Friday, 22 June 2007

Happy Solstice!

If you hop over seven hedges and put seven flowers under your pillow on the Solstice, then you will have prophetic dreams... or so say the swedes. Well, there are not exactly seven species of wild flowers out on the tundra right now.

The Inupiat people don't celebrate the Solstice per se, but it is coincident with the main Nalukataq, the Whaling festival here the captains and crew of successful spring whaling expeditions distribute whale blubber (muktuq) and fermented whale meat to the community (now if you're wondering how they can they hunt whales, there are quotas for subsistence communities, and these people do have about 50% of their food subsistence). Plus, there are some neat festivities, like a... rope toss thingie, like a trampoline, apparently traditionally used to through whale watchers up into the air to sight blows for hunting.

Anyway, feeling a bit down as I was just blown off on a date with a cute shore bird researcher. Oh well, short time anyway.

Sweat dreams!

Wednesday, 13 June 2007

Chick banding

About to have a needle is his jugglar

More pictures from Barrow Alaska, banding and sampling shorebirds for the fish and wildlife service

Tuesday, 12 June 2007

Tundra swim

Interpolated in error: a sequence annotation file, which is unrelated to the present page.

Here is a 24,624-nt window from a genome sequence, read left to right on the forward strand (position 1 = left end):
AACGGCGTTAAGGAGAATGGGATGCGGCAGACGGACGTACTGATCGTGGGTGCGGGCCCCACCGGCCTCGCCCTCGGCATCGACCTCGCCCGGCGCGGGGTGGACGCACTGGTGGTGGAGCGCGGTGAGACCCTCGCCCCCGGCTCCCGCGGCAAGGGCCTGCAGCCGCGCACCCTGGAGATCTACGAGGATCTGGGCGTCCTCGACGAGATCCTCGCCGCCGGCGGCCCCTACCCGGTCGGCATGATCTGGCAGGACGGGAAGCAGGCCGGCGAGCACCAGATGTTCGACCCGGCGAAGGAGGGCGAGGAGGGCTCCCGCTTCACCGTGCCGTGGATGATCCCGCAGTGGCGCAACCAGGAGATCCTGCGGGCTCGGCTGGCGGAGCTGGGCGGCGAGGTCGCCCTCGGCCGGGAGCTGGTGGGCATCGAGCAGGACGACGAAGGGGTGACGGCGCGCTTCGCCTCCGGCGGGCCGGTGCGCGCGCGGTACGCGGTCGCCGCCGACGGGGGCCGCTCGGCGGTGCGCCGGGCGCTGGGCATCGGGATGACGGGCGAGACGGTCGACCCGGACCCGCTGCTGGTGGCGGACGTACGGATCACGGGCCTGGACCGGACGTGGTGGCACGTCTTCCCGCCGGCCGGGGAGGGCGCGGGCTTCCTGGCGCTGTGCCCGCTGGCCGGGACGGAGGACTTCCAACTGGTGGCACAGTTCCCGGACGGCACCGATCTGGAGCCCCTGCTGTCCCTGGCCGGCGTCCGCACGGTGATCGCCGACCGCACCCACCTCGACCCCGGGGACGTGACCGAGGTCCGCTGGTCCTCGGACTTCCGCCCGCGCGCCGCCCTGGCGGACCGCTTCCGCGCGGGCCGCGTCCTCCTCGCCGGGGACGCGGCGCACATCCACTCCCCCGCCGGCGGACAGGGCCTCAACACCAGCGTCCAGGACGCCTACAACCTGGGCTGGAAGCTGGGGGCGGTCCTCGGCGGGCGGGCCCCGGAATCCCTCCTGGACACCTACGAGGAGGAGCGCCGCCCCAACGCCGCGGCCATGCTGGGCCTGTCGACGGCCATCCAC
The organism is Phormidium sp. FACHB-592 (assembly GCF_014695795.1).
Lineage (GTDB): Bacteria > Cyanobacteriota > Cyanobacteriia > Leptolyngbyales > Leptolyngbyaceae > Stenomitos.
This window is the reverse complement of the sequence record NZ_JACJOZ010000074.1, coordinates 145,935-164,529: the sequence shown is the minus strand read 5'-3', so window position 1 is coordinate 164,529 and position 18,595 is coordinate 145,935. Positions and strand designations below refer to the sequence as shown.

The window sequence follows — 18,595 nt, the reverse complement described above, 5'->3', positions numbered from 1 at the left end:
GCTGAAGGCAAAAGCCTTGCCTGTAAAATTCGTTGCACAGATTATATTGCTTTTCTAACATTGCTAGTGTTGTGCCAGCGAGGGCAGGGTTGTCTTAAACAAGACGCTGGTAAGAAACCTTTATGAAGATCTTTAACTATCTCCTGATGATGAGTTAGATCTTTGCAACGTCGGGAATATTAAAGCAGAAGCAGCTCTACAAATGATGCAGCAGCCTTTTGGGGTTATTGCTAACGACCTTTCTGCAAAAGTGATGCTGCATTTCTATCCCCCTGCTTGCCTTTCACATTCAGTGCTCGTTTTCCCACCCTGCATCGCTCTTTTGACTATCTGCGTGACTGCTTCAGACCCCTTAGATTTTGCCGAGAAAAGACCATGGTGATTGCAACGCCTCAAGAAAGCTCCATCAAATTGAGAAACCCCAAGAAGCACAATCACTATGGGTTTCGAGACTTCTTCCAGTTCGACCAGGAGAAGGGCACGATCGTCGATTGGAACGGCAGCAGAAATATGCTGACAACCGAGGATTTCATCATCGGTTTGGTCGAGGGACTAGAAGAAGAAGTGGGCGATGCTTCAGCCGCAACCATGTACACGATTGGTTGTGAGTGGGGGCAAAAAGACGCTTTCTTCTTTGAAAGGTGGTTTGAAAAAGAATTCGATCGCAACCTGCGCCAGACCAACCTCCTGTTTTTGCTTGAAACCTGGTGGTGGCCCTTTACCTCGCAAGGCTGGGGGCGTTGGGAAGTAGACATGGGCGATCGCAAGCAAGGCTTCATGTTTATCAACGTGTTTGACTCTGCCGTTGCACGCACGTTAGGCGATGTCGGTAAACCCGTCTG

I saw a bearded seal! On the ice by the whale carcasses!

The photo is of a king eider.

And in case whoever you are who's actually reading this is getting bored of lists of arctic fauna, something exciting happened to me today: I feel in an arctic river, well actually a melt water vernal stream, but by golly I was upto my navel, waders filled with zero degree water. So, that was inevitable I guess. Dammit, the tundra is ever changing, melting in dangerous random patches that consume unwarry tundra monkeys. Jimbo had his radio off so I had to tough it out in the windy chill, sopping wet for another 4 hours. Yeah, I'm a tough mutha, I know.

Oh, and I successfully found my first nest today too! Two dunlin nests. Whew, I was afraid I had some sort of birder's impediment, but it looks like I can outwit these groundnesting birds after all.

Sunday, 10 June 2007

to the spit for polar bears

what do we do on our day off? Why, the same thing we do on our working days: walk the tundra, looking for birds! And for treasure burried under the snow, like Caribou racks. Tonight we'll drive out to the spit, Point Barrow, which divides the Chukchi Sea and the Beaufort Sea, to look for polar bears.

And, here's a bird list:
Dunlins, Bairds Sandpiper, Semi-Palminated Sandpiper, White-Rumped Sandpiper, Pectoral Sandpiper, Rednecked Phalarope, Red Phalarope, Ruddy Turnstone, American Golden Plover, Semi-Palminated Plover.

Ducks, Geese, Eiders and Seaducks:
Northern Pintail, Snow Goose, Lesser White-Fronted Goose, Brant, Tundra Swan, Stellar Eider, Spectacled Eider, Common Eider, Long-Tailed Duck (Old Squaw), Pacific Loon.

Gulls, Terns, Jaegers:
Glaucous Gull, Herring Gull (vagrant), Pomarine Jaeger, Long-Tailed Jaeger, Parasitic Jaeger, Arctic Tern.

Lapland Longspurs, Snow Bunting, Redpoll sp., Varied Thrush, Robin, Wilson's Warbler, Olive-Sided Flycatcher, American Tree Sparrow, White-Crown Sparrow.

Snowy Owl, Shorteared Owl

Saturday, 9 June 2007

out-witting thousands of years of evolution